Looking at Marriage Records

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Marriage

Wedding Picture

February is the month of love – Valentine’s Day – so we are taking a look at marriage records – using Catholic records as an example to show the significant role of these documents in genealogy research.

The Catholic Church mandated that marriage records be kept after the 1563 Council of Trent, which decreed that each parish should keep records on baptism, marriage and death for their parishioners.  These records can contain valuable genealogical data linking together many generations. Each marriage record lists the names of the couple, their places of residence, along with each of their parents and their places of residence. It is possible to jump from one generation to the next using marriage records on their own, as they all tie together. Of course, the problem is whether you can find those records – a topic for another post – but when they are available over many decades, they are perfect for providing essential information which can lead to other parish and diocesan records for more investigative work.

According to the FamilySearch Wiki, you can expect to find in a marriage record:
• Marriage date and place
• Full names of the bride and groom
• Marital status of the bride and groom – single, divorced or widowed.
• Residence of bride and groom
• Ages of bride and groom
• Parents’ names, residence and/or birthplace
• Sometimes the parents’ civil status at time of marriage
• Witness names

When I conducted research in Spain, I used these records and was grateful to the Church and, in particular, to parish priests who have painstakingly recorded this information for centuries. Today, whether through an onsite visit to a physical parish archive, or via an online database, I can find and record important marriage data.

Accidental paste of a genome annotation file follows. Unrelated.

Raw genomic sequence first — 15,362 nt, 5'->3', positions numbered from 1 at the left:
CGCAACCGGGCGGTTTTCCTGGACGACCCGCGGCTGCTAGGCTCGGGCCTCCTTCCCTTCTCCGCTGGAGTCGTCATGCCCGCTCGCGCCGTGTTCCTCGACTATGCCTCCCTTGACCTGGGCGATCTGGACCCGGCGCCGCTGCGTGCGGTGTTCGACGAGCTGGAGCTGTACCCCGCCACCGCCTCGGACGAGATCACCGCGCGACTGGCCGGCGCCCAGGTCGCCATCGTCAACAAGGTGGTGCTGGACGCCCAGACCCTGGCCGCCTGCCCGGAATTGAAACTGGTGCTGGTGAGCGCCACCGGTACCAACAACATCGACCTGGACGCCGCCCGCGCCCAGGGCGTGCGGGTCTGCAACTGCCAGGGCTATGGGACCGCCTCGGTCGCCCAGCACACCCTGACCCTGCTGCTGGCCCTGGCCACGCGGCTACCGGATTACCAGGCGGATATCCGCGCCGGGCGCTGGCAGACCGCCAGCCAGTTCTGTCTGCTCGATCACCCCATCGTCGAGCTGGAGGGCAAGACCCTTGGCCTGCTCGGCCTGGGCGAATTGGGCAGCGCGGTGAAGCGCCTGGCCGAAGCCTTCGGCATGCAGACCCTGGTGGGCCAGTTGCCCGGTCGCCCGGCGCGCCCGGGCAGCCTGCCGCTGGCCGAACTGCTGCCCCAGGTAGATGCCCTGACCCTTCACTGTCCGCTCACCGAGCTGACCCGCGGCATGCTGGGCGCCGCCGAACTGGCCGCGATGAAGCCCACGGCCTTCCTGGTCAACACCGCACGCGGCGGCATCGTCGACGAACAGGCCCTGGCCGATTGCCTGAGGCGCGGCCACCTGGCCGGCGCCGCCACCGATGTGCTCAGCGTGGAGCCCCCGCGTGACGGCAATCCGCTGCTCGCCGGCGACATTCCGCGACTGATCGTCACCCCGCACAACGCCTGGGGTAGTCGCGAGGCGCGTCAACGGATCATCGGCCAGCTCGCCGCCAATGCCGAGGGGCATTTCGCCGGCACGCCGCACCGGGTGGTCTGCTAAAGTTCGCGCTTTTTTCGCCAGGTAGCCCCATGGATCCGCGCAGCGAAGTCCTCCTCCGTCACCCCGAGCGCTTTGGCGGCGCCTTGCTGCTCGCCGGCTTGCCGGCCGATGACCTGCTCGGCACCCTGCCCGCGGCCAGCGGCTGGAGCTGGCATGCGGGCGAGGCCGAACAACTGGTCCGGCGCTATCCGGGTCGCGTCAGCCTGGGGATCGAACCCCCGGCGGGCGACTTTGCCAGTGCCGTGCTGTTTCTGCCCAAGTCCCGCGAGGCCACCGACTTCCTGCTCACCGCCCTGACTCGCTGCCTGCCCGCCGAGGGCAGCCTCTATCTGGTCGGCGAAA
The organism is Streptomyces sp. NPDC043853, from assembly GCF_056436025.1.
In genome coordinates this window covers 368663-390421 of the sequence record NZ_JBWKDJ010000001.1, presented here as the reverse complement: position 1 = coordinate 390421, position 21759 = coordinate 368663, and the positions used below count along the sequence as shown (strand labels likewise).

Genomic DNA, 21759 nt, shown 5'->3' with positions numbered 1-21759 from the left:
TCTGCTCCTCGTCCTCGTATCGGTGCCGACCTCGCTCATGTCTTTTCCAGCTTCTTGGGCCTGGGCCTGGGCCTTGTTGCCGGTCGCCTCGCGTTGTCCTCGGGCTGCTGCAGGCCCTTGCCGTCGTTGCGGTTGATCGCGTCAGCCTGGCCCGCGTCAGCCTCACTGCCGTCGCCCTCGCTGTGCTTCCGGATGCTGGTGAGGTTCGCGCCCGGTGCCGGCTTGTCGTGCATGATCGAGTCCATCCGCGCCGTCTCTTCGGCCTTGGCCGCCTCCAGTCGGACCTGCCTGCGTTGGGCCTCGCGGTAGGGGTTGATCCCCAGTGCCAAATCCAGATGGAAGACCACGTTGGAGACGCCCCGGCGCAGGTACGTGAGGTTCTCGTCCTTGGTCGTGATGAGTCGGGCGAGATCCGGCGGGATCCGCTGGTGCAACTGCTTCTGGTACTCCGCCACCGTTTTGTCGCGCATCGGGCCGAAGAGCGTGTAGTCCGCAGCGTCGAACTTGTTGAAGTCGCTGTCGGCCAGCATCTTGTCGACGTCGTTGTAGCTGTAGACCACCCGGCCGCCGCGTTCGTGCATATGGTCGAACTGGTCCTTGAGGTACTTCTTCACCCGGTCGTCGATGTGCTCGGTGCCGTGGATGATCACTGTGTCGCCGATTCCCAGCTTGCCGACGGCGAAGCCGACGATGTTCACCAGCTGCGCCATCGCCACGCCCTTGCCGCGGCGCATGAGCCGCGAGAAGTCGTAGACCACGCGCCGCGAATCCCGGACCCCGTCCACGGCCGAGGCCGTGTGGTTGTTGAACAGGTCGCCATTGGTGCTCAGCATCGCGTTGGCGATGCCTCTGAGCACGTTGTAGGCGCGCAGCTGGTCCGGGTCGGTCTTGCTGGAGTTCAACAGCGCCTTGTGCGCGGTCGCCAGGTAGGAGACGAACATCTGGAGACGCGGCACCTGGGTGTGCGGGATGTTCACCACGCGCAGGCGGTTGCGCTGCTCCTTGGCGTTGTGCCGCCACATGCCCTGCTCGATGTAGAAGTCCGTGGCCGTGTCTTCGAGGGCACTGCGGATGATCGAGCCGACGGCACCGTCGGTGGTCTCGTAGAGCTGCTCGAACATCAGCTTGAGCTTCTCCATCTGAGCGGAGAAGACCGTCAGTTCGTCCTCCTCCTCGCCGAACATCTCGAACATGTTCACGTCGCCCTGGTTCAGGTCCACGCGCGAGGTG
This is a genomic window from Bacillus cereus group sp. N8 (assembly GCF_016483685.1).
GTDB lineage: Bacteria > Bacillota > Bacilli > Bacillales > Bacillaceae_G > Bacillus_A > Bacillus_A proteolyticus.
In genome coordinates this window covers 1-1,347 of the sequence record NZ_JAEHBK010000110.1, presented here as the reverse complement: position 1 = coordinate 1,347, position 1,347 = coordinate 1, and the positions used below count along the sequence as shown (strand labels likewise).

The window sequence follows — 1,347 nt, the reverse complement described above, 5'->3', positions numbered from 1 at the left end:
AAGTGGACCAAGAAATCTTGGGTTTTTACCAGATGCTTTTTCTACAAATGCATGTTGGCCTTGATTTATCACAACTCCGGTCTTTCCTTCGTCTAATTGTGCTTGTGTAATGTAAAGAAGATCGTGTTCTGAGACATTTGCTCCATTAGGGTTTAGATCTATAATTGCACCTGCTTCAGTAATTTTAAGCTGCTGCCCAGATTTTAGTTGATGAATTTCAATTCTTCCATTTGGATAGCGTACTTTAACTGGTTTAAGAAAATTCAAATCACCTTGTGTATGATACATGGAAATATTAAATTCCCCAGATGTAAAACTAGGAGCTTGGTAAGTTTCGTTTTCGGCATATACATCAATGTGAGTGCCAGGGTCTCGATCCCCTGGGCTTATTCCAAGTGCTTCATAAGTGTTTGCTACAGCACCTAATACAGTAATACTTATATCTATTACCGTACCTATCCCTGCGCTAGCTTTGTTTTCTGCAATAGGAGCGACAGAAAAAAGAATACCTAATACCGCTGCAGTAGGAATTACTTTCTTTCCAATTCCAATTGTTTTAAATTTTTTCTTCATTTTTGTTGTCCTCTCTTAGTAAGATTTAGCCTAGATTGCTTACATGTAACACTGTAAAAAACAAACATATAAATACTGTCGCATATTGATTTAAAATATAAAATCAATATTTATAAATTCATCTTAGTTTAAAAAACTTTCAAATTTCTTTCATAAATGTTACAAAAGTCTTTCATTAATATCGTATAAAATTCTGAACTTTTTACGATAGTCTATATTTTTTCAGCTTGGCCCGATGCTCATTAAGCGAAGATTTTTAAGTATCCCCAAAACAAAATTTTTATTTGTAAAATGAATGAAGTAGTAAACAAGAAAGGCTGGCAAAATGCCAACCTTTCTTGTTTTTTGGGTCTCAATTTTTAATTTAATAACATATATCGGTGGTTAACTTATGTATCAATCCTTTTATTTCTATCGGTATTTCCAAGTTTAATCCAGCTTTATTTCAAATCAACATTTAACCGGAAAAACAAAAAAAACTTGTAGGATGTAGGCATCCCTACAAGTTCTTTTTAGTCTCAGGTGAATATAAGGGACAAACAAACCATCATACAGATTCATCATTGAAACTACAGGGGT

The Catholic marriage record – the certificate – as recorded by the parish priest is only one small piece of the much greater puzzle in Catholic Marriage Records. Once the Church required marriage records be kept, recording improved. Additionally, many new requirements prior to marriage were instituted, and any impediments had to be disproven.
Bride and groom had to prove they were not related within four degrees, prove that they were capable of being married, and that they were not already in another marriage.

The male had to prove that he had reached manhood and was ready to be married. The marriage announcement had to be made public for three consecutive Sundays – the priest had to personally address the congregation and provide an opportunity to show valid reason to disallow a proposed marriage. If there were problems with any of the above, the parish priest would need permission – from the diocese’s bishop – to continue with the marriage. The bishop would issue a dispensation – or dispense with a requirement – for the wedding to proceed or stop the marriage based on the impediment.

In my Spanish research, I saw hand-drawn and elaborate family trees from both the bride and groom to prove the absence of a familial impediment to marriage. If the couple were closely related, the bishop had to rule whether it would prevent the marriage.

In other countries, marriage data is also very important. While many countries provide the names of parents and witnesses, the Catholic records are some of the best, since they contain impediments to overcome and they also list other data described above.

In US civil marriage records, expect to find the essential information for bride and groom, parents and witnesses. Don’t expect it to have more, and you made need other sources – a will or court record – for additional details.

Happy hunting for the marriage records of your ancestors.

Mark Olsen
mark@myheritage.com

Catholic Marriage Register, Muñogalindo, Avila, Spain, Roll 188 Item 7 (BYU FHL Film 1650070)

Catholic Marriage Register, Muñogalindo, Avila, Spain 1737-1850 (Roll 188 Item 7, BYU FHL Film 1650070)

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11 Responses to “Looking at Marriage Records”

  1. Julian Hall says: